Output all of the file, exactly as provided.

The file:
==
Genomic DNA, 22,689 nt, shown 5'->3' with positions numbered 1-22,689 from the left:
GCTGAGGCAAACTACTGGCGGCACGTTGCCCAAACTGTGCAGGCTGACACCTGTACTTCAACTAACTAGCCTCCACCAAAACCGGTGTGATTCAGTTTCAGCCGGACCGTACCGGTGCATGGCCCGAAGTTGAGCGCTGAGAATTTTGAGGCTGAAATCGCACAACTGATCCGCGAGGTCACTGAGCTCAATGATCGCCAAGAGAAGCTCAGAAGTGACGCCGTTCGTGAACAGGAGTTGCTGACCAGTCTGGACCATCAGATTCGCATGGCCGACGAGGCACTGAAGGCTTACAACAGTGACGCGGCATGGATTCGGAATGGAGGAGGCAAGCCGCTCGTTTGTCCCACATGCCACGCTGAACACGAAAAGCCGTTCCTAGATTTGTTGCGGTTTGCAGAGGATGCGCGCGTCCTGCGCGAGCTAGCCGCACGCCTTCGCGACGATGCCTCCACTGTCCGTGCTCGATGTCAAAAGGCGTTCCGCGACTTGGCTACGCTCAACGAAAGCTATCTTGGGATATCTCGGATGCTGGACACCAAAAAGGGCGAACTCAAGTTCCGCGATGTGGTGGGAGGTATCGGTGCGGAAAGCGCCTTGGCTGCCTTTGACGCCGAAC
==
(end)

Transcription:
Genomic DNA, 22,689 nt, shown 5'->3' with positions numbered 1-22,689 from the left:
GCTGAGGCAAACTACTGGCGGCACGTTGCCCAAACTGTGCAGGCTGACACCTGTACTTCAACTAACTAGCCTCCACCAAAACCGGTGTGATTCAGTTTCAGCCGGACCGTACCGGTGCATGGCCCGAAGTTGAGCGCTGAGAATTTTGAGGCTGAAATCGCACAACTGATCCGCGAGGTCACTGAGCTCAATGATCGCCAAGAGAAGCTCAGAAGTGACGCCGTTCGTGAACAGGAGTTGCTGACCAGTCTGGACCATCAGATTCGCATGGCCGACGAGGCACTGAAGGCTTACAACAGTGACGCGGCATGGATTCGGAATGGAGGAGGCAAGCCGCTCGTTTGTCCCACATGCCACGCTGAACACGAAAAGCCGTTCCTAGATTTGTTGCGGTTTGCAGAGGATGCGCGCGTCCTGCGCGAGCTAGCCGCACGCCTTCGCGACGATGCCTCCACTGTCCGTGCTCGATGTCAAAAGGCGTTCCGCGACTTGGCTACGCTCAACGAAAGCTATCTTGGGATATCTCGGATGCTGGACACCAAAAAGGGCGAACTCAAGTTCCGCGATGTGGTGGGAGGTATCGGTGCGGAAAGCGCCTTGGCTGCCTTTGACGCCGAAC